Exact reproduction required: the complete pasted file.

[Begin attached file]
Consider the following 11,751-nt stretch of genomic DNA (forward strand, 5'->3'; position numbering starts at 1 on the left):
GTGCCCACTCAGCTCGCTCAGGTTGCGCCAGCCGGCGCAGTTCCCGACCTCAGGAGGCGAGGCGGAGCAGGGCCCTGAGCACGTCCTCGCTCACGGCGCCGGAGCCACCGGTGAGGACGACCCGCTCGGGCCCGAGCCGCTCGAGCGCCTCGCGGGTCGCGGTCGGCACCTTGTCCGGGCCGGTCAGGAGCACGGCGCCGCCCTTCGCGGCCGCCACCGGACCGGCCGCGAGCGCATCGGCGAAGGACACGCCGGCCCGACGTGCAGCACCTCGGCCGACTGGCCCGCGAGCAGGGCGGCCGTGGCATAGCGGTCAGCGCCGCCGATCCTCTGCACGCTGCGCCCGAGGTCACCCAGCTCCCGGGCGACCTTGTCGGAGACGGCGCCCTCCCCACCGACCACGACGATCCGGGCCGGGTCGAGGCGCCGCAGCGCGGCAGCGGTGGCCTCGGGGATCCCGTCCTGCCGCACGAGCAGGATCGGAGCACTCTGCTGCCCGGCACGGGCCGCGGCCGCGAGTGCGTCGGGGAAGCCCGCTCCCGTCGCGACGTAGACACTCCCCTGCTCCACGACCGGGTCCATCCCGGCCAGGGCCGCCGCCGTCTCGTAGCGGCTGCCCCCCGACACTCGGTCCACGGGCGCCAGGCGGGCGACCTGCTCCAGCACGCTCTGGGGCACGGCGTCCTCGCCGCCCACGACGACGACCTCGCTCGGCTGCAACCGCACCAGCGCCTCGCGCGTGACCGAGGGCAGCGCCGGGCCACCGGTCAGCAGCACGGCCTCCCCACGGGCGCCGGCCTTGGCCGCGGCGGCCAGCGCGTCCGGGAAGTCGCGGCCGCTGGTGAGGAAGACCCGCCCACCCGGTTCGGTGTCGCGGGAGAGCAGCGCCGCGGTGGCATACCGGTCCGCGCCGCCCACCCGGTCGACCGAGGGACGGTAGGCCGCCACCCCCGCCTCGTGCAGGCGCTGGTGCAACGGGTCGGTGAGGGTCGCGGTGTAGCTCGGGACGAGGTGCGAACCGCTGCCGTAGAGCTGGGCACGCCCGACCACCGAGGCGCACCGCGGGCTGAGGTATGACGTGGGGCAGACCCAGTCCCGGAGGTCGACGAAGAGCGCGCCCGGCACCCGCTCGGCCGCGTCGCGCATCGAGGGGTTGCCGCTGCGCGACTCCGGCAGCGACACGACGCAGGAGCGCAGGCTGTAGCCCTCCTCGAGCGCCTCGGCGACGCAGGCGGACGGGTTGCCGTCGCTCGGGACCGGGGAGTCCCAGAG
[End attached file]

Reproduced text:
Consider the following 11,751-nt stretch of genomic DNA (forward strand, 5'->3'; position numbering starts at 1 on the left):
GTGCCCACTCAGCTCGCTCAGGTTGCGCCAGCCGGCGCAGTTCCCGACCTCAGGAGGCGAGGCGGAGCAGGGCCCTGAGCACGTCCTCGCTCACGGCGCCGGAGCCACCGGTGAGGACGACCCGCTCGGGCCCGAGCCGCTCGAGCGCCTCGCGGGTCGCGGTCGGCACCTTGTCCGGGCCGGTCAGGAGCACGGCGCCGCCCTTCGCGGCCGCCACCGGACCGGCCGCGAGCGCATCGGCGAAGGACACGCCGGCCCGACGTGCAGCACCTCGGCCGACTGGCCCGCGAGCAGGGCGGCCGTGGCATAGCGGTCAGCGCCGCCGATCCTCTGCACGCTGCGCCCGAGGTCACCCAGCTCCCGGGCGACCTTGTCGGAGACGGCGCCCTCCCCACCGACCACGACGATCCGGGCCGGGTCGAGGCGCCGCAGCGCGGCAGCGGTGGCCTCGGGGATCCCGTCCTGCCGCACGAGCAGGATCGGAGCACTCTGCTGCCCGGCACGGGCCGCGGCCGCGAGTGCGTCGGGGAAGCCCGCTCCCGTCGCGACGTAGACACTCCCCTGCTCCACGACCGGGTCCATCCCGGCCAGGGCCGCCGCCGTCTCGTAGCGGCTGCCCCCCGACACTCGGTCCACGGGCGCCAGGCGGGCGACCTGCTCCAGCACGCTCTGGGGCACGGCGTCCTCGCCGCCCACGACGACGACCTCGCTCGGCTGCAACCGCACCAGCGCCTCGCGCGTGACCGAGGGCAGCGCCGGGCCACCGGTCAGCAGCACGGCCTCCCCACGGGCGCCGGCCTTGGCCGCGGCGGCCAGCGCGTCCGGGAAGTCGCGGCCGCTGGTGAGGAAGACCCGCCCACCCGGTTCGGTGTCGCGGGAGAGCAGCGCCGCGGTGGCATACCGGTCCGCGCCGCCCACCCGGTCGACCGAGGGACGGTAGGCCGCCACCCCCGCCTCGTGCAGGCGCTGGTGCAACGGGTCGGTGAGGGTCGCGGTGTAGCTCGGGACGAGGTGCGAACCGCTGCCGTAGAGCTGGGCACGCCCGACCACCGAGGCGCACCGCGGGCTGAGGTATGACGTGGGGCAGACCCAGTCCCGGAGGTCGACGAAGAGCGCGCCCGGCACCCGCTCGGCCGCGTCGCGCATCGAGGGGTTGCCGCTGCGCGACTCCGGCAGCGACACGACGCAGGAGCGCAGGCTGTAGCCCTCCTCGAGCGCCTCGGCGACGCAGGCGGACGGGTTGCCGTCGCTCGGGACCGGGGAGTCCCAGAG